23 June 2010

Complicated Rivers

After another hot day I walked home from Shul tonight and decided to stop in for a beer at Ace Supermarket, a Park Slope institution for more than 40 years.  Ace, for those who may not have noticed, is undergoing a minor facelift, exposing, for the first time that I can remember in twenty years living here, the interior of the store through its windows.  Usually those windows are covered with beer ads--they certainly have been since 1990--and it was really refreshing to see inside the store.  On my way back to the beer cooler, I passed the display of Sabra's Hummus collection--offering a great variety of choice ( I remain partial to Hummus Abu Ghosh. ) I took notice, chose my beer ( Brooklyn Summer Ale--tasty) and then headed to the cash register to pay.

The guy behind the register rang me up and then we started talking about the windows, the sign in front of the store (painted in 1969 and currently the source of debate over whether or not it should be preserved or replaced) and from there we had a brief but meaningful conversation about varieties of troubling trends with preservation in general in New York.  I shared some of my insights about spending a day in Philadelphia last week and the great appreciation for Revolutionary War history that one encounters in certain sectors of the city, an experience of history that is hard to come by in such a clearly laid out and educational way here in New York.  ( I sometimes wonder if part of the virulently powerful sports rivalries between New York on one hand and Boston and Philadelphia on the other has its source, in part, in this rivalry over who *owns* the Founding History. )  In addition, I shared briefly my experience today walking around the Canarsie Cemetery and how that journey had me talking with friends about the burial plots at Mt. Carmel and New Mt. Carmel and how history in some places is preserved quite well but so few people actually take notice.  If death and history are so complicated, how much more so life?

Walking around Canarsie with my friend Nick, who runs Green-Wood Cemetery, I learned that during the Second World War, a lot of the cemeteries around New York donated to the War effort some of the metal used to surround private family plots.  Many of the carved cement posts--works of art in their own right bearing family names and designs--were then buried or discarded, losing to history the stories and representative legacies of past generations.  "Regrettable," Nick said.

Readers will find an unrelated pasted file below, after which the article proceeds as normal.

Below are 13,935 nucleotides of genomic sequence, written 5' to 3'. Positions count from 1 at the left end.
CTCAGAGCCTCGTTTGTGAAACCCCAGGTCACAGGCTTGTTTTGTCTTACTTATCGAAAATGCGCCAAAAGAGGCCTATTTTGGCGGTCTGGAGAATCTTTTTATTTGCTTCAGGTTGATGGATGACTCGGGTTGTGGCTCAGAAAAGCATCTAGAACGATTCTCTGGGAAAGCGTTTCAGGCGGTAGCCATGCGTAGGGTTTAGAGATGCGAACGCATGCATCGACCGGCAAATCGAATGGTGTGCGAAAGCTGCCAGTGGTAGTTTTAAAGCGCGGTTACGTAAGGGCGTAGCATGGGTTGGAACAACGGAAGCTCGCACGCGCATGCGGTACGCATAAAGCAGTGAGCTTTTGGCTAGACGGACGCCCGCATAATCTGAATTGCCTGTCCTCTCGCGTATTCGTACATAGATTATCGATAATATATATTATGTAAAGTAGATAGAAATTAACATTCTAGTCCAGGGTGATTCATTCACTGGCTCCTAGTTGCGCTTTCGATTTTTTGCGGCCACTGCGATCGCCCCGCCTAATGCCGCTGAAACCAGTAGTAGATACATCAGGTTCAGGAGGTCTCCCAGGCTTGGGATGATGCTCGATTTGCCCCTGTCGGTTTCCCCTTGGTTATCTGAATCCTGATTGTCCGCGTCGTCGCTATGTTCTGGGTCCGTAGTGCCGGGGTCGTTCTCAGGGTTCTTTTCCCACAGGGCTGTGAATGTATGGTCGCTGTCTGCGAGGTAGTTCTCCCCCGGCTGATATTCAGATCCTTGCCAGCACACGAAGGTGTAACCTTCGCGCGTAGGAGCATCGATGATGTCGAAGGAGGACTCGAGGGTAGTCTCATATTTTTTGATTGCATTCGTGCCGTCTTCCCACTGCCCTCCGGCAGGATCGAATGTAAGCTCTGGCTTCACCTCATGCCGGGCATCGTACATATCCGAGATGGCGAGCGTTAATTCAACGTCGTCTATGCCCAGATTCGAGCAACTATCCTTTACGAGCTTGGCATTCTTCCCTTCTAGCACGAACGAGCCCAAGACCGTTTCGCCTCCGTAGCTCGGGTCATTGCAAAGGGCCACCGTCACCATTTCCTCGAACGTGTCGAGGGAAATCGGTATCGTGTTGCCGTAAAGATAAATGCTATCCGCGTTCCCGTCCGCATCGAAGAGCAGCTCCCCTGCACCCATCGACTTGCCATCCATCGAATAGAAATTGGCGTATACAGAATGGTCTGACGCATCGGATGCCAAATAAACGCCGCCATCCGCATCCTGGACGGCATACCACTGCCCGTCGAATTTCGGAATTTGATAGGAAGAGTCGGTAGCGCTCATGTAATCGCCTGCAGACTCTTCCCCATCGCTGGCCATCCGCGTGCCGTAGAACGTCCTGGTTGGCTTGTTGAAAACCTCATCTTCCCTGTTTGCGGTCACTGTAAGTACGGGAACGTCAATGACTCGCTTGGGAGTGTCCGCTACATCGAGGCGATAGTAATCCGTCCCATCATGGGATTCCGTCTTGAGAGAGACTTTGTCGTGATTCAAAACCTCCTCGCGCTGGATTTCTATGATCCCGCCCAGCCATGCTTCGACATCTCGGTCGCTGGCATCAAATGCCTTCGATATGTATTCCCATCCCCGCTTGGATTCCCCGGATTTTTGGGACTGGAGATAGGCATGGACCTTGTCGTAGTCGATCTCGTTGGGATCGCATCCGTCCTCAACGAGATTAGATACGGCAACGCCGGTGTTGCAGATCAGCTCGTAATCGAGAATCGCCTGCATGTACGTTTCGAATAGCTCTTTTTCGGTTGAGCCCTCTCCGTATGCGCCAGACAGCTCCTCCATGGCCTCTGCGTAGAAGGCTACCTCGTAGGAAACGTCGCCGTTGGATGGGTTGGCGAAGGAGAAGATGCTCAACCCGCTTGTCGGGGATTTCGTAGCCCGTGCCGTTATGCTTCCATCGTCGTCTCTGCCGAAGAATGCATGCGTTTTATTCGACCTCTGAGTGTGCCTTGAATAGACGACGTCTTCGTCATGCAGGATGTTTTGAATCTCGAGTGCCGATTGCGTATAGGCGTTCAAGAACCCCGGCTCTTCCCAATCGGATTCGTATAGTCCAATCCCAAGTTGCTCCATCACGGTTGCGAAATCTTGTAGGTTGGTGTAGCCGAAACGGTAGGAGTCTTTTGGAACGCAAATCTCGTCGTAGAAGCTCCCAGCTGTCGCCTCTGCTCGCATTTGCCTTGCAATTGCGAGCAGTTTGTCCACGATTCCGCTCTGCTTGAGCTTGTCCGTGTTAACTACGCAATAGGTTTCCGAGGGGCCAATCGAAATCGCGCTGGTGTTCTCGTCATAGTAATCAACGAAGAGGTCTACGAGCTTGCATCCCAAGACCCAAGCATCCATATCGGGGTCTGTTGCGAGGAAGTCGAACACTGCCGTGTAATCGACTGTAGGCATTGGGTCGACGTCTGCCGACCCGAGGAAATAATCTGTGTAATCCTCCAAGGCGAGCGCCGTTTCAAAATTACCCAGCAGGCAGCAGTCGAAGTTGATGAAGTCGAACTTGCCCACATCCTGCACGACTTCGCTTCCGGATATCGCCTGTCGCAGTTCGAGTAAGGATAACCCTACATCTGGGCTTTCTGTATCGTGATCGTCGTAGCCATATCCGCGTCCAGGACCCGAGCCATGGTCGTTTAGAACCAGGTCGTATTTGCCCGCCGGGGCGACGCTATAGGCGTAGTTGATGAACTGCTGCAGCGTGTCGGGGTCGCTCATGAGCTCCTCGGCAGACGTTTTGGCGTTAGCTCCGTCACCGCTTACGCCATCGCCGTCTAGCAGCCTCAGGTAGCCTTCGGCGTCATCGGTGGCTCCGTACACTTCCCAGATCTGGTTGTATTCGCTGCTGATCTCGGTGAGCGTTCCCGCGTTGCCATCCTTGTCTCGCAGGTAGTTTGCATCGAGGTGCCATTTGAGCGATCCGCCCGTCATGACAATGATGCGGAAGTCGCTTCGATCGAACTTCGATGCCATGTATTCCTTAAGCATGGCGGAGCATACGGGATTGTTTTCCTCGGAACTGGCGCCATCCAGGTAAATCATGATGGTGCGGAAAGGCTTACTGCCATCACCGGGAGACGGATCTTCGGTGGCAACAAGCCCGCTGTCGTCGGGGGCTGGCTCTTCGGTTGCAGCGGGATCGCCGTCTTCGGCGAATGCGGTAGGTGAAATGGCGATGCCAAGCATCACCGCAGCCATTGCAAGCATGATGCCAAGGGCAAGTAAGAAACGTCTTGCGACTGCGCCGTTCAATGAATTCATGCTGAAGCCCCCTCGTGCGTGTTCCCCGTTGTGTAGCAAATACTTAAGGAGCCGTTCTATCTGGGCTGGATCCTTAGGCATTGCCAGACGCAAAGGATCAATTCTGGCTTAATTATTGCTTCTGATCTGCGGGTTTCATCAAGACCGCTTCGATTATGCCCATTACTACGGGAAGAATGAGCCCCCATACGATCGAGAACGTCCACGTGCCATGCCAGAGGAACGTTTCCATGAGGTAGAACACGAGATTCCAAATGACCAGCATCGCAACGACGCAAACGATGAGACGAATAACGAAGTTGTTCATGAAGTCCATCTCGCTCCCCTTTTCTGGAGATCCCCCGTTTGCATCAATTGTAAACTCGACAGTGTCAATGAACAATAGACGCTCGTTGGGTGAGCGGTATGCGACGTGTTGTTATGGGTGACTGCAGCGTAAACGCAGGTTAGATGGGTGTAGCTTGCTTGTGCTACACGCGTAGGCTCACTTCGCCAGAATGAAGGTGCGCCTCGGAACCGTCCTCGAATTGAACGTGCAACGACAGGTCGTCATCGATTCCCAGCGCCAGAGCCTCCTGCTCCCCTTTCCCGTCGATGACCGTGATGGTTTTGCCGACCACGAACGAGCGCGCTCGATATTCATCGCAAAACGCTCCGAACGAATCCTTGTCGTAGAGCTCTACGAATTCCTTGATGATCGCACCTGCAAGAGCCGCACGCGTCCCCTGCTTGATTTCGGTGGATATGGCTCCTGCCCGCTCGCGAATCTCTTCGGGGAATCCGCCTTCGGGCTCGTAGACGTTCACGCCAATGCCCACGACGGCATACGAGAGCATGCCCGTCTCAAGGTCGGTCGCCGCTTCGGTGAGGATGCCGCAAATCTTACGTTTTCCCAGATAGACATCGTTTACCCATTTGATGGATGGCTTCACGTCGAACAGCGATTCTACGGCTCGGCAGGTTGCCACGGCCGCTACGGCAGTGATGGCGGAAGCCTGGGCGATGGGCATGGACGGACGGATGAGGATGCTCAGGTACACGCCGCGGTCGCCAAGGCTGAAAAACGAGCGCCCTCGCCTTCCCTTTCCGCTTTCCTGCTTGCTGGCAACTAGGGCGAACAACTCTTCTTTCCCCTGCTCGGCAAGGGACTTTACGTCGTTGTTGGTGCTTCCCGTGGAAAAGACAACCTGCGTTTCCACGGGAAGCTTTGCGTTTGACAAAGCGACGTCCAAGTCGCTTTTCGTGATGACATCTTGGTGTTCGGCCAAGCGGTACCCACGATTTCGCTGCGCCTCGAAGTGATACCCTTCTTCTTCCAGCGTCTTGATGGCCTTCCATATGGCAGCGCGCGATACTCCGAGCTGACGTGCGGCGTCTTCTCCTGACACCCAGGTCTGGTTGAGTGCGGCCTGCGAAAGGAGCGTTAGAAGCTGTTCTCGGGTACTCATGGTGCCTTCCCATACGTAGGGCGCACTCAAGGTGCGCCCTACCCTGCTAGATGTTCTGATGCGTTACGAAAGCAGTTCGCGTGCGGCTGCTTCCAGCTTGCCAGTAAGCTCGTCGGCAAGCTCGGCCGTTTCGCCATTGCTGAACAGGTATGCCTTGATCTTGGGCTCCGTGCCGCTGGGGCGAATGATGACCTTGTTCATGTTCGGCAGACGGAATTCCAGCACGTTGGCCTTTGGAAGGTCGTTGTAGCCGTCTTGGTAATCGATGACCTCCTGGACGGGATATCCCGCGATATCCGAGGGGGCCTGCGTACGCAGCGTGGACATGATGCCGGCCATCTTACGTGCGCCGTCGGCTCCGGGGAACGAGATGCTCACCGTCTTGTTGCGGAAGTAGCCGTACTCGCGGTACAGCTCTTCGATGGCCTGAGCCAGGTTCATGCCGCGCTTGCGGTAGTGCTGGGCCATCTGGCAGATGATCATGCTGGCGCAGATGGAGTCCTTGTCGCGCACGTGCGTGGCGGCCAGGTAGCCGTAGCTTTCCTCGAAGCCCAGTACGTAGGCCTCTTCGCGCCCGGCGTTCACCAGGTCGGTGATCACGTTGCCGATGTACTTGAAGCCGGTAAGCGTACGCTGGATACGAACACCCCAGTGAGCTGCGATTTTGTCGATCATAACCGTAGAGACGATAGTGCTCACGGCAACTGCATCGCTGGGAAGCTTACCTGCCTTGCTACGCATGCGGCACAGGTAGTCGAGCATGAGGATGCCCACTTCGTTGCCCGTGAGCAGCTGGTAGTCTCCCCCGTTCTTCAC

I remember the first time I walked into Ace Supermarket wearing an Israeli t-shirt.  It was 1990, we had just moved to Brooklyn from Jerusalem, and it felt very much at home to walk into a Palestinian grocer in Brooklyn to buy my Shabbat candles, Yahrzeit candles, cold beer and hummus.  It's been that way for twenty years now.

A couple weeks ago I got a call on a Saturday afternoon from another friend who lives in the Village and she was walking past Aroma Espresso Bar and saw a "Boycott Israel" demonstration outside on the sidewalk at the Houston Street Aroma.  "This is just nuts!" she shouted into the phone.  "Regrettable," I said.

As the world mildly retreats to its benign and moderately veiled anti-Semitism (as opposed to its blatant form just after the Gaza Flotilla debacle) it makes me realize, in this brief moment of calm, how ridiculously unrealistic so much of the current discourse on Israel really truly is.  How little room for nuance there is for those who truly care; how the deep and complicated rivers of history get ignored; and,  how demonstrations of grandiose solutions get privileged.  Words in our digital age get cut and pasted all over the place.  From blogs to posters, from pamphlets to emails:  massacre; fascism; colonialism; illegitimacy; state terror.

Most people actually don't know what they're talking about.

But the Palestinian who sells hummus and yahrzeit candles gets it.  He advocates for a sign from 1969 because it tells a story.  And sells beer and memorial candles to a Jew.  And together, they commiserate over the destruction of history that so few have the time or patience to really understand.

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